Cme Group Treasury Analytics

By Craig Bewick
FEB 03 2021

US Equity Indexes were rather directionless for most of the day as the market weighs continuing corporate earnings reports (including Amazon, which reported record earnings but also that its CEO and founder, Jeff Bezos is stepping down), a better than expected employment report from ADP, declining  COVID-19 cases and the ongoing negotiations for additional COVID-19 stimulus.  Implied volatility in the equity index options markets at CME Group declined again today. 

The price of WTI Crude Oil futures rallied another nearly 2% and is now trading at a higher level than it was prior to the global economic shutdown caused by the COVID-19 pandemic last year.  Implied volatility in WTI Crude Oil options is trading near the lower end of the 6-month range and the 25 Delta strike Puts are trading about 5% over the Calls. 

US Treasury futures prices declined at the longer end of the yield curve and that has led to the highest implied yields in CME Group longer dated Treasury futures that we’ve seen since last March.  The image below is an excerpt from CME Group’s Treasury Analytics tool and shows the implied yield of the 2-Year, Ultra 10-Year and Ultra-Bond futures contracts (we chose the “Ultra” contracts as they are the closest proxy to the on the run cash treasuries for those maturities).  As you can see, the 2-Year yield has remained fairly constant since March of last year while the Ultra-10 Year and Ultra-Bond have seen a significant rise in yield.  While the US Federal Reserve has pledged to keep short-term interest rates low, the longer end of the yield curve is more sensitive to macro-economic factors such as inflation expectations.  Rather than directional positions on one point in the yield curve, many interest rate traders will assume spread positions based on the shape of the yield curve or, in other words, the yield of one maturity versus the yield of another.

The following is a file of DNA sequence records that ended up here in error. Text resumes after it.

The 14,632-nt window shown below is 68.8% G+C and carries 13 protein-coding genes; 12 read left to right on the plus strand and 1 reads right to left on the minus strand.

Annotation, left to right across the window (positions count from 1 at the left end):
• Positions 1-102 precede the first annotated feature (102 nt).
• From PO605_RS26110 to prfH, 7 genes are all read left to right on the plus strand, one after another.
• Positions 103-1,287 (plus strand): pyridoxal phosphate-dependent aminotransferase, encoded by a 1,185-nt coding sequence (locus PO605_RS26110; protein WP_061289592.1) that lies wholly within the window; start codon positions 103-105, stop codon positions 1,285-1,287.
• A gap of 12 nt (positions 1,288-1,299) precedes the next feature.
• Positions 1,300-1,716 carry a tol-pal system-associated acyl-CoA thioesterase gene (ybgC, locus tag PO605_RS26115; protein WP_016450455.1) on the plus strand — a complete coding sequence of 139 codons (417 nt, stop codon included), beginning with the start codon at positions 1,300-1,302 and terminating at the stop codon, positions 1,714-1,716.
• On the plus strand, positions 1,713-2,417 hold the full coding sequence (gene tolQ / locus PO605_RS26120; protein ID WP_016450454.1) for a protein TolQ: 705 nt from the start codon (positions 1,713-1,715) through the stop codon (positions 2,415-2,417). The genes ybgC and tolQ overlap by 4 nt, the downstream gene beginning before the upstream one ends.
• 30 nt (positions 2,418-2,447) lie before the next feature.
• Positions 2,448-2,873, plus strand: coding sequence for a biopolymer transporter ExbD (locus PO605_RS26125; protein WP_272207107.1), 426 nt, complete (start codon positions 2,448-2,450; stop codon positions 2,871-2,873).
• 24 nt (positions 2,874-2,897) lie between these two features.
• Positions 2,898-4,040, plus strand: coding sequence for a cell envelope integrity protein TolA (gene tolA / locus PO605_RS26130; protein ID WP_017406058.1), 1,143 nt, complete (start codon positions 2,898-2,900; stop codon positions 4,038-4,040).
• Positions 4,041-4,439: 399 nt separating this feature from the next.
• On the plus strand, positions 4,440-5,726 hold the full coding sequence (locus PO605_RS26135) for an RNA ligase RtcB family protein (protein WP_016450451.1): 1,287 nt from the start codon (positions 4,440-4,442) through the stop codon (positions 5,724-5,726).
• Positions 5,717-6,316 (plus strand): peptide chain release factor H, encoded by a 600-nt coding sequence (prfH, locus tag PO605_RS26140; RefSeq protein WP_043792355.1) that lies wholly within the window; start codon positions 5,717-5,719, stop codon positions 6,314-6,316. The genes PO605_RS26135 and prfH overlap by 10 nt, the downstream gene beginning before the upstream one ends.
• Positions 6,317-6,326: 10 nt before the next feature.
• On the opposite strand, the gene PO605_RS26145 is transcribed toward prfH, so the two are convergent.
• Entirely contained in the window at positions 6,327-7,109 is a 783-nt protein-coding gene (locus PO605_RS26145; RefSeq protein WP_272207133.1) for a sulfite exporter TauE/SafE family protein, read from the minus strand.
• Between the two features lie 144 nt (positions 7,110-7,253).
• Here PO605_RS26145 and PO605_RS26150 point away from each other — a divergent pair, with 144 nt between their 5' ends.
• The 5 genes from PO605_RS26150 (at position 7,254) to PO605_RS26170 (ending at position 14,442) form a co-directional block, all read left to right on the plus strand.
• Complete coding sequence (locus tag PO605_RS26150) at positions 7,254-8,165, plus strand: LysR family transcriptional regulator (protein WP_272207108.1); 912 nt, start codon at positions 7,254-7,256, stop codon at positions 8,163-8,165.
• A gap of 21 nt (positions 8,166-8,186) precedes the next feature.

For example, according to the same graph pictured below the difference between the implied yield on the 2-Year and Ultra 10-Year on April 2nd of last year was about 42 basis points and the difference between the 2-Year and the Ultra-Bond was about 102 basis points.  Today, the differences are about 103 basis points and 176 basis points, respectively.  Therefore, a trader who assumed a short position in the longer dated treasury (remember price and yield move inversely) and long position in the shorter dated treasury last April, would have profited from this “steepening” of the yield curve.  CME Group’s Treasury Watch page, linked here, provides comprehensive information on CME Group’s suite of interest rate products. 


Craig Bewick has spent 25 years in futures and options markets, starting at CBOT and CME working in risk management, regulatory, technology, product management and client development. 

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